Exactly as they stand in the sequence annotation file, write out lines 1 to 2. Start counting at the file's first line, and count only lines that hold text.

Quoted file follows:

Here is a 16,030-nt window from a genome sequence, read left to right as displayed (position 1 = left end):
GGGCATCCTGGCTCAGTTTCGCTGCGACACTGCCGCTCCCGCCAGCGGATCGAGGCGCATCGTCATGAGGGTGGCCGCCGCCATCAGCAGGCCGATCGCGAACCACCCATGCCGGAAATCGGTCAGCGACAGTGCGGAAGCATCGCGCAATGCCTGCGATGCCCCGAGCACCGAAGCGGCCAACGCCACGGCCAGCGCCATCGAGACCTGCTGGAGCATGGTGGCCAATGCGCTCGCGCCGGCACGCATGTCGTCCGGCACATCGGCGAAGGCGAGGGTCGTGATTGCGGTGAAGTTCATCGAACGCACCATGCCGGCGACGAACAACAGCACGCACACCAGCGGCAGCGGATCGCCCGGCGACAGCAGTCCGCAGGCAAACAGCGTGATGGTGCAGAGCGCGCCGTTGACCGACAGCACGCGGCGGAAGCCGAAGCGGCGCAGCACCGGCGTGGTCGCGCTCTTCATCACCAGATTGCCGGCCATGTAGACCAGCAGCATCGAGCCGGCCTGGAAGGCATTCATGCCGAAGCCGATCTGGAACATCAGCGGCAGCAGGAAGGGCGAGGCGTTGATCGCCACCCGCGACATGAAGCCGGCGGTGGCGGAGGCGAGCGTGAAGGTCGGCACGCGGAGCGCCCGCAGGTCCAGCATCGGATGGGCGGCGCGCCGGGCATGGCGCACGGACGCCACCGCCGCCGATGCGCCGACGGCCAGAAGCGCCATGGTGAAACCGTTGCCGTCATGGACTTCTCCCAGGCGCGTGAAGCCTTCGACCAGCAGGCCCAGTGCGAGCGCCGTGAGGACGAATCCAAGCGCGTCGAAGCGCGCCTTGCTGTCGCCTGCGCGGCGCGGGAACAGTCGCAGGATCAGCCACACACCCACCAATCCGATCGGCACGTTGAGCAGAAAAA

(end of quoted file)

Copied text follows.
Here is a 16,030-nt window from a genome sequence, read left to right as displayed (position 1 = left end):
GGGCATCCTGGCTCAGTTTCGCTGCGACACTGCCGCTCCCGCCAGCGGATCGAGGCGCATCGTCATGAGGGTGGCCGCCGCCATCAGCAGGCCGATCGCGAACCACCCATGCCGGAAATCGGTCAGCGACAGTGCGGAAGCATCGCGCAATGCCTGCGATGCCCCGAGCACCGAAGCGGCCAACGCCACGGCCAGCGCCATCGAGACCTGCTGGAGCATGGTGGCCAATGCGCTCGCGCCGGCACGCATGTCGTCCGGCACATCGGCGAAGGCGAGGGTCGTGATTGCGGTGAAGTTCATCGAACGCACCATGCCGGCGACGAACAACAGCACGCACACCAGCGGCAGCGGATCGCCCGGCGACAGCAGTCCGCAGGCAAACAGCGTGATGGTGCAGAGCGCGCCGTTGACCGACAGCACGCGGCGGAAGCCGAAGCGGCGCAGCACCGGCGTGGTCGCGCTCTTCATCACCAGATTGCCGGCCATGTAGACCAGCAGCATCGAGCCGGCCTGGAAGGCATTCATGCCGAAGCCGATCTGGAACATCAGCGGCAGCAGGAAGGGCGAGGCGTTGATCGCCACCCGCGACATGAAGCCGGCGGTGGCGGAGGCGAGCGTGAAGGTCGGCACGCGGAGCGCCCGCAGGTCCAGCATCGGATGGGCGGCGCGCCGGGCATGGCGCACGGACGCCACCGCCGCCGATGCGCCGACGGCCAGAAGCGCCATGGTGAAACCGTTGCCGTCATGGACTTCTCCCAGGCGCGTGAAGCCTTCGACCAGCAGGCCCAGTGCGAGCGCCGTGAGGACGAATCCAAGCGCGTCGAAGCGCGCCTTGCTGTCGCCTGCGCGGCGCGGGAACAGTCGCAGGATCAGCCACACACCCACCAATCCGATCGGCACGTTGAGCAGAAAAA